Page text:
AstraZeneca and its partner Rigel Pharmaceuticals Inc. reported that their experimental rheumatoid arthritis drug was less effective than Abbott's Humira in a midstage study.

AstraZeneca reported results for a six-month study of its drug fostamatinib in 280 patients with hard-to-treat rheumatoid arthritis. The trial tested three doses of the drug: 100 milligrams twice daily, 100 milligrams twice daily for a month followed by 150 milligrams once daily, and 100 milligrams twice daily for a month followed by 100 milligrams once daily.

The drug met its first goal of showing superior results compared to a placebo after six weeks for the first two doses tested. But all doses of the drug showed worse results than Humira after six months of treatment. The study was designed to show that fostamatinib worked as well as Humira in managing rheumatoid arthritis symptoms.

Humira, an injectable anti-inflammatory drug, is the world's best-selling rheumatoid arthritis treatment, with sales of roughly $9 billion a year. AstraZeneca and other large drugmakers have been working to develop rival treatments to compete with the blockbuster drug. The company's drug fostamatinib, licensed from Rigel, is a pill that blocks the protein kinase, which plays a role in a variety of inflammatory diseases. Rheumatoid arthritis occurs when the immune system attacks the body's own joints and tissue. It differs from traditional arthritis, which is caused by long-term deterioration of bones and joints. Rheumatoid arthritis affects about 1.3 million people in the U.S., according to the Arthritis Foundation.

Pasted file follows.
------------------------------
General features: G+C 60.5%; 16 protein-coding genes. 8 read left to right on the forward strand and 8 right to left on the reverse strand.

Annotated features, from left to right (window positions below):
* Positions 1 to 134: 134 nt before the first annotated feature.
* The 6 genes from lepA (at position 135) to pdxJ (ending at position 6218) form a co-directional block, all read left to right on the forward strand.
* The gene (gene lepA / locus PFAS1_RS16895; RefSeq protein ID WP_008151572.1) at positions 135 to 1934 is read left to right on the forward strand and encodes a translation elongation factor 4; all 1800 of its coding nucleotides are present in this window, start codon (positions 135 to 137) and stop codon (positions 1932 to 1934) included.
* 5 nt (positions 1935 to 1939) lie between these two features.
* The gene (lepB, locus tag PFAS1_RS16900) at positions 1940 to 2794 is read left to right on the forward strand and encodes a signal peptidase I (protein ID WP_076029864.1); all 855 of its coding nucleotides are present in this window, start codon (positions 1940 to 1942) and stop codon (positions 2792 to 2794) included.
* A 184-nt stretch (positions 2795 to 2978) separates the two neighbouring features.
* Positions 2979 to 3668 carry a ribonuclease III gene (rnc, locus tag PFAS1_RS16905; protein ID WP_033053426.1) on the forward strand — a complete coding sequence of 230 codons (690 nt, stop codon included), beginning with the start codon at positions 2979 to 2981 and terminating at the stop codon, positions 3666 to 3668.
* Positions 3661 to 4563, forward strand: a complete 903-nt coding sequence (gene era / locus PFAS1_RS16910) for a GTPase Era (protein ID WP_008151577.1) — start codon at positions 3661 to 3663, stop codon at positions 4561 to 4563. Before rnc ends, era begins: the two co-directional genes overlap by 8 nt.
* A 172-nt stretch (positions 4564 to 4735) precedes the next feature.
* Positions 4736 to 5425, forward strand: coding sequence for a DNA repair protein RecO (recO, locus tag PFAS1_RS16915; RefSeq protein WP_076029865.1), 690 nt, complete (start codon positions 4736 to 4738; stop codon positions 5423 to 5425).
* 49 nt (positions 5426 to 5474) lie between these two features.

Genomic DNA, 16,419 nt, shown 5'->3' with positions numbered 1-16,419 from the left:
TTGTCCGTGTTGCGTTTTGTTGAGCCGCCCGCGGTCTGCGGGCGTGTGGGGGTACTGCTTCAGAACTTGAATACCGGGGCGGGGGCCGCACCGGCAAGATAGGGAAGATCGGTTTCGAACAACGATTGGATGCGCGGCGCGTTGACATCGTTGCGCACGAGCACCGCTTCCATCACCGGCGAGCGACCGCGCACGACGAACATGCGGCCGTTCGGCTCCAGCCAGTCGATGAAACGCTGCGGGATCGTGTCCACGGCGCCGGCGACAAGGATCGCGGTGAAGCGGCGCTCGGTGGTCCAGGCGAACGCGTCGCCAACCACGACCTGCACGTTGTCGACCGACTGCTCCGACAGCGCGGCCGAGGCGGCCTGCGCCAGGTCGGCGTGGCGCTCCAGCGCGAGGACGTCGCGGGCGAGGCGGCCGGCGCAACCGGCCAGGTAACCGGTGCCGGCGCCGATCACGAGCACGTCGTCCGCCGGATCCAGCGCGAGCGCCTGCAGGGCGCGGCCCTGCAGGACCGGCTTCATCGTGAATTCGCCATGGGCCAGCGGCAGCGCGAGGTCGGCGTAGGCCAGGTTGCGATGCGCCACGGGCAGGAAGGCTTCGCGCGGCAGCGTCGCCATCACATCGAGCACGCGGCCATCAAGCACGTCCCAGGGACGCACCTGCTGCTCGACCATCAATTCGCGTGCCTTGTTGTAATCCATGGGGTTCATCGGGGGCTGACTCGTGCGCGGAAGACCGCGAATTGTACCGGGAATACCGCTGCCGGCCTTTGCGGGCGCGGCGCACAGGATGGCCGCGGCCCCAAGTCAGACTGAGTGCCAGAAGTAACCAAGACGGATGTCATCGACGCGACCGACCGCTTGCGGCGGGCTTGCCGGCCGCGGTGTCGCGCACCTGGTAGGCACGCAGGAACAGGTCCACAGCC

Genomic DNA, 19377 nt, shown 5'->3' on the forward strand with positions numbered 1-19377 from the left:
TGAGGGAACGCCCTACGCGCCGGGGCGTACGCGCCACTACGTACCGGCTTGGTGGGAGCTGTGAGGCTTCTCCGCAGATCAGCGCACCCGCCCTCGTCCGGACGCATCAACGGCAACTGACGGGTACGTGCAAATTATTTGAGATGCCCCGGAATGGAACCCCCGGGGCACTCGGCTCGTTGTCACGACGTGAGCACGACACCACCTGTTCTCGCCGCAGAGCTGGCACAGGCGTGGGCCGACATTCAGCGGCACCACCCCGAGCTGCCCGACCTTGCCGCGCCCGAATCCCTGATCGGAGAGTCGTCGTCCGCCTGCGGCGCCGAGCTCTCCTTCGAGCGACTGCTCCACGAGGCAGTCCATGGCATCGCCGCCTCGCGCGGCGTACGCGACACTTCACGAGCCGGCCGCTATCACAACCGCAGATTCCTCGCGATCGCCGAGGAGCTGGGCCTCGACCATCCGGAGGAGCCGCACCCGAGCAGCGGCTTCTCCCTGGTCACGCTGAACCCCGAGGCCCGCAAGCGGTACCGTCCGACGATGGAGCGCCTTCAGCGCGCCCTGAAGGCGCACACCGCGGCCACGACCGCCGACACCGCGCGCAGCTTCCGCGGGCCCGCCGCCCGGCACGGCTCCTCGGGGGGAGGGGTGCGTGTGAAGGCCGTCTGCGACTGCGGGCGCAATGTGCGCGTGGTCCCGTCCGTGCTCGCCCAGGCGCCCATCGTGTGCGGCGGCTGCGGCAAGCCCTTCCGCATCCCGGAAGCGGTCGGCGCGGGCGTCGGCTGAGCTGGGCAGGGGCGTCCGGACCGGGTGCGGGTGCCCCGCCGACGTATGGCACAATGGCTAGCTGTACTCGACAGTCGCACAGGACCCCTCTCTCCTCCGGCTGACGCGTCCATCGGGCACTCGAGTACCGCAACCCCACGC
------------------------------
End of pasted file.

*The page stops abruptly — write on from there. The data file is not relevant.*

AstraZeneca said the latest results should not be taken as definitive. The company is conducting a larger study of the drug's benefits which is expected to be completed in the first half of 2013. The company says those results will be the basis of its application to the Food and Drug Administration and other regulators.

Date: December 14, 2012
Source: Associated Press